Have you ever been to a work Christmas party where a colleague or their guest behaved really badly, spoiling the event for everyone around them? Do you know someone who has hurt themself or other people, disrupted the party or undermined the festive spirit?
How people choose to behave at Christmas functions undoubtedly leaves lasting impressions and influences the way other people perceive them, including their suitability for opportunities that come along. Poor decisions at a Christmas party can affect a person career for years after the event. Have you ever lost respect for someone because of the way they behaved at a work event? What about your own experiences; have you ever done something at a Christmas party that led to others losing trust in or respect for you?
Here are a few ‘must do’ behaviours for your office Christmas party that could have a positive impact on your professional reputation and career:
1. Attend whenever possible
People who actively participate in their work life, including staff functions are more likely to be perceived as valuable contributors to the success of the business and team.
2. Bring a positive attitude
You choose how you feel, so choose to get into the spirit of the festive season and enjoy a celebration with the people you work with.
3. Say thank you
Most likely someone has put a lot of work into making the event happen. No matter what you think of the food, music or drinks, be grateful for the efforts made and show appreciation.
The list of ‘no go’ behaviours are just a few of those you need to steer well clear of if you want to avoid damaging your career at the Christmas party:
1. Arriving late: it’s OK to be a little late, but turning up well into the event is rude and likely to be frowned upon by some people. Sneaking in during the speeches to a meal that has gone cold waiting for you will probably be noticed.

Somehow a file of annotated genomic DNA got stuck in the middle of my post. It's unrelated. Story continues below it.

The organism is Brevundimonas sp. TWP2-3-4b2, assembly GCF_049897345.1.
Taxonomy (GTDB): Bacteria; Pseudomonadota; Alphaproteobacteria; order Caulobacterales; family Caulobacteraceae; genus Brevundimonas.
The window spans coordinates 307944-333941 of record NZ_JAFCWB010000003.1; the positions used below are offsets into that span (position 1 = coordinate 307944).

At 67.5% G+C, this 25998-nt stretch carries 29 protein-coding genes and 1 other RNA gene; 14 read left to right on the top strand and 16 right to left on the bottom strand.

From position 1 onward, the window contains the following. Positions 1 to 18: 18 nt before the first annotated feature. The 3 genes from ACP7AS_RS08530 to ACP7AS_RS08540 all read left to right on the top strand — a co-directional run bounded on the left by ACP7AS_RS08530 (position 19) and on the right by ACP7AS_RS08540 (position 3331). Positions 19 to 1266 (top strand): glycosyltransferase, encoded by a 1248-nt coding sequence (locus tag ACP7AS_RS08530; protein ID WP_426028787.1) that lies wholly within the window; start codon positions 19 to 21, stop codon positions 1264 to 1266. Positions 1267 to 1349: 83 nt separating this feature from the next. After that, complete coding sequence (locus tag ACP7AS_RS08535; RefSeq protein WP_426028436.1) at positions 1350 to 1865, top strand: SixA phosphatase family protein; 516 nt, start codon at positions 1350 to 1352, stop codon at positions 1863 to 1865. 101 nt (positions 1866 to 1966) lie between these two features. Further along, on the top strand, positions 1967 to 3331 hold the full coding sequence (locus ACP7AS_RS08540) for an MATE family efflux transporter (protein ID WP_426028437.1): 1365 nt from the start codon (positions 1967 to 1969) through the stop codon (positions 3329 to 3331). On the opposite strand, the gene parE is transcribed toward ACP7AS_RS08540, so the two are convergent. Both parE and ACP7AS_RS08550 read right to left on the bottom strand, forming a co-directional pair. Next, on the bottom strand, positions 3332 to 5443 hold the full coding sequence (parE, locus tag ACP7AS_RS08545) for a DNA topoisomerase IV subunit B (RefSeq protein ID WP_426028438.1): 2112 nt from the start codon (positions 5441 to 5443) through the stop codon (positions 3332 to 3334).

2. Drinking excessively: make sure you remain in control of your behaviour. When intoxicated you are more likely to behave in ways you will later regret including stepping over boundaries you wouldn’t if sober.
3. Broadcasting your disapproval: vocalising your distaste with the choice of event, catering or venue is unlikely to be well received. You will be especially unpopular if you choose to complain publicly.
4. Dressing provocatively: consider carefully what is culturally appropriate for your organisation and dress accordingly. Dressing in ways that make other people uncomfortable can make them question your judgment or moral standards.
5. Forgetting your manners: avoid over indulging at the buffet, eating with your hands (unless its that kind of meal), leaping on the last piece of cake or burping after a swig of coke or beer. While everyone’s expectations are different most people expect you to behave with decorum.
Karen Gately is a highly-regarded thought leader in the fields of human performance and leadership. A founder of Ryan Gately, a specialist HR consultancy practice, Karen is the author of the People Manager’s Toolkit: A Practical guide to getting the best from people and The Corporate Dojo: driving extraordinary results through spirited people. For more information visit www.karengately.com.au.
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